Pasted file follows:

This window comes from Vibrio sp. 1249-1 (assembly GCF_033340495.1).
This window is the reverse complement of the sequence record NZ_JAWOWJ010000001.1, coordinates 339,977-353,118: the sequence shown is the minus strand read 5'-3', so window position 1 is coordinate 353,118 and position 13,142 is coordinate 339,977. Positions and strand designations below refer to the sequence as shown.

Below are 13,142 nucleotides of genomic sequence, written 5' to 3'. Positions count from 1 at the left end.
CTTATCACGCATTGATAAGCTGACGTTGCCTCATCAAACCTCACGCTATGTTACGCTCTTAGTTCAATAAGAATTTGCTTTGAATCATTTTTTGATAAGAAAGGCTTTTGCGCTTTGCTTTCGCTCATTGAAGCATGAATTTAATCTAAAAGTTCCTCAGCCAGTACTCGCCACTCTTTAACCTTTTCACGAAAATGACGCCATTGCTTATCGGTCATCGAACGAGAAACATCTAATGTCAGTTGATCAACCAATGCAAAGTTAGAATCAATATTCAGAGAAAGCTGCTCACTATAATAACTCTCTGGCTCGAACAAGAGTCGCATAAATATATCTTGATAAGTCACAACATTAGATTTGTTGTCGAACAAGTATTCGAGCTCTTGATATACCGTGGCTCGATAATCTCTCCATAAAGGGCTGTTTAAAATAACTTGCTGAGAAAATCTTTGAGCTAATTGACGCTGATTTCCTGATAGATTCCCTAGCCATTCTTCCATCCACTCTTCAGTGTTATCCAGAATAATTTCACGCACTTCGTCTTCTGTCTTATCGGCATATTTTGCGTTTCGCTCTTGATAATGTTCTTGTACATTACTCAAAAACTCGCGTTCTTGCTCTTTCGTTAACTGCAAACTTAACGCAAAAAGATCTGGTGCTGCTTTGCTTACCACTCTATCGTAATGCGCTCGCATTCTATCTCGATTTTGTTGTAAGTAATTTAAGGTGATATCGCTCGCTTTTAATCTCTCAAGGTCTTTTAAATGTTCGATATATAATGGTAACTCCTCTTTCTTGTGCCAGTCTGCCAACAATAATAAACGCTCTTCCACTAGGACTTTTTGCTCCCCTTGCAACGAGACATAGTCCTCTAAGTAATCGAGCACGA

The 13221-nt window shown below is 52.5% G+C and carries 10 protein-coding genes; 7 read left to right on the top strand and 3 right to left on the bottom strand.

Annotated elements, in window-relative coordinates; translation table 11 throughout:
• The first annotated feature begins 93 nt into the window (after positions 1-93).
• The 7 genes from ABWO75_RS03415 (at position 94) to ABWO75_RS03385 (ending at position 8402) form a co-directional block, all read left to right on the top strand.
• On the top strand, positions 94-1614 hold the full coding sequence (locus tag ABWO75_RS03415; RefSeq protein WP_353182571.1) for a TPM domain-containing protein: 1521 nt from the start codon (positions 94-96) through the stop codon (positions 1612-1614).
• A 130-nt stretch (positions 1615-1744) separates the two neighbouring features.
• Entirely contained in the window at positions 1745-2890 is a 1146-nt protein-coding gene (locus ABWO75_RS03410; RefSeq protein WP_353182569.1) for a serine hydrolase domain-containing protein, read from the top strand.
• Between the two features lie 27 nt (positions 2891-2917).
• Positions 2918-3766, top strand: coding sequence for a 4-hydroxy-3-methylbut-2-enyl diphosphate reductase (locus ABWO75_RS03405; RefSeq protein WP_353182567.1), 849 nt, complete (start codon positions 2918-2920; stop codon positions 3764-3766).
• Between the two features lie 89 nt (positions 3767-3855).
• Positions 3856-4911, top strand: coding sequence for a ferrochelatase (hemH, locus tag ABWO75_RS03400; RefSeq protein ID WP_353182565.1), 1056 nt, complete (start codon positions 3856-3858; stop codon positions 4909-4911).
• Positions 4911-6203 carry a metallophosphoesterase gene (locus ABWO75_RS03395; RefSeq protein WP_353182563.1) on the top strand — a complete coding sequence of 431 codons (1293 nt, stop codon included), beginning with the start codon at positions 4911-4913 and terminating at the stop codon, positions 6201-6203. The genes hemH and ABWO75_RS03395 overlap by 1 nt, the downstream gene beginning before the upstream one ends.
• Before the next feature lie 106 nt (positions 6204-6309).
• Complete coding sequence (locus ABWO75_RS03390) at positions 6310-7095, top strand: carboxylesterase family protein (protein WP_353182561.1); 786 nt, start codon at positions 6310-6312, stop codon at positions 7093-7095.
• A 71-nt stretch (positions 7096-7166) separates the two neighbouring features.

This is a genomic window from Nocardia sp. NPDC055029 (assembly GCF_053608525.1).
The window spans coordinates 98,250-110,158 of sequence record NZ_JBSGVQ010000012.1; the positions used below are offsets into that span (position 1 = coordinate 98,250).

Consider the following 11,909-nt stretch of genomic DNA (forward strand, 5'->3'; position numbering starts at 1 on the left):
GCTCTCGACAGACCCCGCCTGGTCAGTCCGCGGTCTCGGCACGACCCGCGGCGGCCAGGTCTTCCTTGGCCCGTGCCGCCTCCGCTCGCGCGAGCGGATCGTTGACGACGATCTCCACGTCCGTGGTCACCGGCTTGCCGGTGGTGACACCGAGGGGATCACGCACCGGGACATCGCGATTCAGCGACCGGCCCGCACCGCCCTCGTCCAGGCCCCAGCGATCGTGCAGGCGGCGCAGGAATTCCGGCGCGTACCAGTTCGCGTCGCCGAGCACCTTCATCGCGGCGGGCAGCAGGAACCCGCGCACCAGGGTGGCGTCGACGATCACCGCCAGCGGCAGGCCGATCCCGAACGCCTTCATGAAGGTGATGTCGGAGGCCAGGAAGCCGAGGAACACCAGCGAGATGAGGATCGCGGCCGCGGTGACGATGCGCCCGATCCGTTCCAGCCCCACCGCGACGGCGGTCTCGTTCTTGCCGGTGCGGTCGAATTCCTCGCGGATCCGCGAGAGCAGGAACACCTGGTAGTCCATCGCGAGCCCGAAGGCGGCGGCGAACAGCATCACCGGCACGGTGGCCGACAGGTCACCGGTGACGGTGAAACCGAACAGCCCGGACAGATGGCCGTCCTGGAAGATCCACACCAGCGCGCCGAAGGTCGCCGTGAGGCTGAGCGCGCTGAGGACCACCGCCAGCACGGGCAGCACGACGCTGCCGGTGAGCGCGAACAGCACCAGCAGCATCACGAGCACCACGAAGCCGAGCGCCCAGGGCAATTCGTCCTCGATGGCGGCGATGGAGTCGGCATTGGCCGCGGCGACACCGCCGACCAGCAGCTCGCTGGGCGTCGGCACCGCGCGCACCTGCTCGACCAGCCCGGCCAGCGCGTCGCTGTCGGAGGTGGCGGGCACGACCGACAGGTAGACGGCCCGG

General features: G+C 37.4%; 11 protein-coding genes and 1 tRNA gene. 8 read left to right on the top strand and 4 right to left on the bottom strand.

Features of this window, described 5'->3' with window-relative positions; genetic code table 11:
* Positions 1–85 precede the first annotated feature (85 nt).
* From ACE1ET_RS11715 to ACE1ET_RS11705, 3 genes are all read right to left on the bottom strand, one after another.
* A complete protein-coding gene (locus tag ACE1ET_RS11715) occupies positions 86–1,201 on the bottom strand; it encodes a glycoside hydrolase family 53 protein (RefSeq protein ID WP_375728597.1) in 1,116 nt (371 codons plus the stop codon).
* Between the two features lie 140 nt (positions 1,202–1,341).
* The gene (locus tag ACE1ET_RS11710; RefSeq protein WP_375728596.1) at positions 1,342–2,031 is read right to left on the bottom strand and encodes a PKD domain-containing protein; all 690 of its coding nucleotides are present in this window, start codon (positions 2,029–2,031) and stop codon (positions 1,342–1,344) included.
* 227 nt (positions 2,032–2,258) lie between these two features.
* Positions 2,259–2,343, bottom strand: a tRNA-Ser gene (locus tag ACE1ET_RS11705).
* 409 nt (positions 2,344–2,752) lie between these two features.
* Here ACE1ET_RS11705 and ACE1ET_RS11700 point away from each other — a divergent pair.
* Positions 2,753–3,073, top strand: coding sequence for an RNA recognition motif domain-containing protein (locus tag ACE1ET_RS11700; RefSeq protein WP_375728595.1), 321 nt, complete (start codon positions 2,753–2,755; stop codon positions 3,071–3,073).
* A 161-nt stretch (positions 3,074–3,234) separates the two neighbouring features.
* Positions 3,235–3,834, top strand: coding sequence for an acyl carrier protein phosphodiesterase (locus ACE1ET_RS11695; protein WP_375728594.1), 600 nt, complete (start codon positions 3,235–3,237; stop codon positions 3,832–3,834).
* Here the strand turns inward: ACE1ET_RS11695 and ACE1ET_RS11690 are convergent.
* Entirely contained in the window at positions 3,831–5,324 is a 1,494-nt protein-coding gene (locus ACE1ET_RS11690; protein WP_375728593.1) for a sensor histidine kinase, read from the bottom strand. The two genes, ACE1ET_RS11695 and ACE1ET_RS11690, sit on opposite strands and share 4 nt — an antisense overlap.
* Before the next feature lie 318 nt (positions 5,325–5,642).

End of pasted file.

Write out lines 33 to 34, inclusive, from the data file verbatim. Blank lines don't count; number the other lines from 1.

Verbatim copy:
* 409 nt (positions 2,344–2,752) lie between these two features.
* Here ACE1ET_RS11705 and ACE1ET_RS11700 point away from each other — a divergent pair.